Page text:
In Gabriel v. Alaska Electrical Pension Fund, No. 12-35458 (9th Cir. 2014), plaintiff Gregory R. Gabriel appeals the district court's dismissal of his claims against the defendant Alaska Electrical Pension Fund (the "Fund") and other defendants under ERISA. In this case, the Ninth Circuit Court of Appeals (the "Court") affirmed the district court's determination that Gabriel failed to raise a genuine issue of material fact as to his entitlement to "appropriate equitable relief" under § 502(a)(3) of ERISA, in the form of equitable estoppel or reformation.

However, Court said that, because the district court made its ruling prior to the Supreme Court's decision in CIGNA Corp. v. Amara, the district court did not consider the availability of the monetary remedy against a trustee, sometimes called a surcharge, which the Court held may be "appropriate equitable relief" for purposes of § 502 (a)(3) of ERISA. Accordingly, the Court vacated the district court's ruling that Gabriel is not entitled to any form of "appropriate equitable relief" and remanded the case for the district court to reconsider the availability of surcharge in this case, and, if available, whether Gabriel has adequately alleged a remediable wrong.

February 5, 2015

ERISA-D.C. Court Of Appeals Holds That State Law Cannot Be Applied To Obtain Undistributed Plan Benefits

In Vanderkam v. Vanderkam, No. 13-5163 (D.C. Columbia 2015), the D.C. Circuit Court of Appeals (the "Court") began the case by noting that ERISA entitles certain spouses of pension plan participants to a survivor annuity unless waived pursuant to clearly defined procedures. In this case, the pension plan participant concedes that ERISA vested an annuity in his ex-wife, but nonetheless argues that Texas law, including his Texas divorce decree, requires entry now of a declaratory judgment that, after his death, she place her annuity payments into a constructive trust for his benefit. The district court rejected this claim, holding that ERISA preempts any state law or state-court decree that would otherwise defeat the spouse's vested annuity. The Court affirmed.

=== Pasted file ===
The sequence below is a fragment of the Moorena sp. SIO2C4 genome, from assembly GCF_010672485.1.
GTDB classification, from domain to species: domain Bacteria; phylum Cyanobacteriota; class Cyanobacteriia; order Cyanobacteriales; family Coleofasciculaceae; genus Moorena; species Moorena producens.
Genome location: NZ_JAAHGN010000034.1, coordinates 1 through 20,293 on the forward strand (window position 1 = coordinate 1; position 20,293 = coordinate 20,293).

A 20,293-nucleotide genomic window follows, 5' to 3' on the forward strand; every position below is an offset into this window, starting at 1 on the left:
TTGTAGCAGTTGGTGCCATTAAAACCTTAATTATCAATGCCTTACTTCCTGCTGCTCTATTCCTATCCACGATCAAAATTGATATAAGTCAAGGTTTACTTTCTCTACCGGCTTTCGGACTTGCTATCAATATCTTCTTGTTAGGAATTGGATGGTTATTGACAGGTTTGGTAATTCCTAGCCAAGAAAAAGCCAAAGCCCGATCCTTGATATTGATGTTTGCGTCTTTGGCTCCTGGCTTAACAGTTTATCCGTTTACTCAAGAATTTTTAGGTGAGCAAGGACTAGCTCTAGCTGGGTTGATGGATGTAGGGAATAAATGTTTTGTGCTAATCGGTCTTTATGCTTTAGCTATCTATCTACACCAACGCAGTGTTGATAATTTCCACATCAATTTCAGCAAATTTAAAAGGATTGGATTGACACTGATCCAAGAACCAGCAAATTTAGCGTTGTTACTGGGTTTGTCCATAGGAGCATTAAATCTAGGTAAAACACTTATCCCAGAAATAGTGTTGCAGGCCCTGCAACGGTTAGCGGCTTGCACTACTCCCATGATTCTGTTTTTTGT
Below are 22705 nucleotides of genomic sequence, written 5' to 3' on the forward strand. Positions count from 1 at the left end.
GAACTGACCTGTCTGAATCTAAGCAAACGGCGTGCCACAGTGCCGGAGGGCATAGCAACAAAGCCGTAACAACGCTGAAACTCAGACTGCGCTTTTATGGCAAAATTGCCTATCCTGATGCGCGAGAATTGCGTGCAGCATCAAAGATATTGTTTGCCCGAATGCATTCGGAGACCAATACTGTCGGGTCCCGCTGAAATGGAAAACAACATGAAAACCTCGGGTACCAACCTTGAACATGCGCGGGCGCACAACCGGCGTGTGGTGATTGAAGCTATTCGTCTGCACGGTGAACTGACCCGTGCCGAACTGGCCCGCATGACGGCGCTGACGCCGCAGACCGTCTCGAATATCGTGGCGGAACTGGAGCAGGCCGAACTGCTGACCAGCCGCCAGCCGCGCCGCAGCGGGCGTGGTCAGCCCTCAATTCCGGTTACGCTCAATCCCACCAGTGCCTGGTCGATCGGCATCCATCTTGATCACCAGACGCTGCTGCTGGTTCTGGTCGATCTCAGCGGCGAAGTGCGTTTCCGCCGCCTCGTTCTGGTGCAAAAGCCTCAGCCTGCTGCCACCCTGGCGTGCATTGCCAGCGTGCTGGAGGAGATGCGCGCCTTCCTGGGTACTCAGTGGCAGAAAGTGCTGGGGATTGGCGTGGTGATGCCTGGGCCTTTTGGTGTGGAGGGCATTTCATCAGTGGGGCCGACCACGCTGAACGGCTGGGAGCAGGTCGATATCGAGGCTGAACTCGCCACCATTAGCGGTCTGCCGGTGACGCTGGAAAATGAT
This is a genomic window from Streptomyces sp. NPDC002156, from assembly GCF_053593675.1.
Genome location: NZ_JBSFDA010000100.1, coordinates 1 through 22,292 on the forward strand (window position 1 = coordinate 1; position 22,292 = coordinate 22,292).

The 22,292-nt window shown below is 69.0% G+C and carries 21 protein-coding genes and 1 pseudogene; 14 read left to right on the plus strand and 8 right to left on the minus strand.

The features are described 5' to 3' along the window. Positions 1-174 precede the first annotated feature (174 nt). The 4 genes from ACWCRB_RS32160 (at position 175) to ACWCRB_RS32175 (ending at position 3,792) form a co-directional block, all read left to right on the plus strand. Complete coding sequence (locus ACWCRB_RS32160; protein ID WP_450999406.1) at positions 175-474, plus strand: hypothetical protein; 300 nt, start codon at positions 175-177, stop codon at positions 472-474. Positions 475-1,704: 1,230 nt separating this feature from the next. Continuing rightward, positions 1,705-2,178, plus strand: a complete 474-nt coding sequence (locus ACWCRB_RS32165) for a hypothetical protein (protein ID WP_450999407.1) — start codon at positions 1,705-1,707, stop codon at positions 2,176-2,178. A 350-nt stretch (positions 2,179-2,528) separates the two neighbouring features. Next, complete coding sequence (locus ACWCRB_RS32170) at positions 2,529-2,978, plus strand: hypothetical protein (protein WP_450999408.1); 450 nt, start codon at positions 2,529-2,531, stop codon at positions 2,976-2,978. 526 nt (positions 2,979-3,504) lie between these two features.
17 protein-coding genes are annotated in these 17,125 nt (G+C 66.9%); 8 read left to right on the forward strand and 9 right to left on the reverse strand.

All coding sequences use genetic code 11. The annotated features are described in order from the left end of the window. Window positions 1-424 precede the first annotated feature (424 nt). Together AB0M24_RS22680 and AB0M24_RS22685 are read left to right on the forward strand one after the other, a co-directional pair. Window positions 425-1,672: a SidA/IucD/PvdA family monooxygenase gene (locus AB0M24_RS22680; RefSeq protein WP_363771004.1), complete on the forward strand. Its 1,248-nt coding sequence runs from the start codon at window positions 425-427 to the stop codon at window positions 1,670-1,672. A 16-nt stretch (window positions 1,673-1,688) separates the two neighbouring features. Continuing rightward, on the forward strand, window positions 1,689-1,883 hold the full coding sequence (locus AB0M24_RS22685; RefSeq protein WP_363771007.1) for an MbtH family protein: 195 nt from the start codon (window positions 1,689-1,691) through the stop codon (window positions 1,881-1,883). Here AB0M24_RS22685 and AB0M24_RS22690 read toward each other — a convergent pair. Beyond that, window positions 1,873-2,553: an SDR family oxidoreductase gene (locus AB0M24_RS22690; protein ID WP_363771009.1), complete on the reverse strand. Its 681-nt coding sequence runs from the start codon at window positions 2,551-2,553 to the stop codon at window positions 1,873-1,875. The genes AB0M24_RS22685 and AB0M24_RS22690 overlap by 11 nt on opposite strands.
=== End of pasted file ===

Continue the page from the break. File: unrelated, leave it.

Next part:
In so affirming, the Court said that it emphasized the narrowness of its opinion. The Court said that this case involves an effort by a plan participant to obtain an interest in undistributed plan benefits, and we hold only that absent a qualified domestic relations order and compliance with ERISA's strict waiver provisions for survivor annuities, he may not use state law for that purpose. This opinion has nothing to say about how ERISA might affect an effort by a plan participant to use state law to obtain an interest in benefits after distribution to the beneficiary. That question is not presented in this case, and the Court expresses no opinion on it.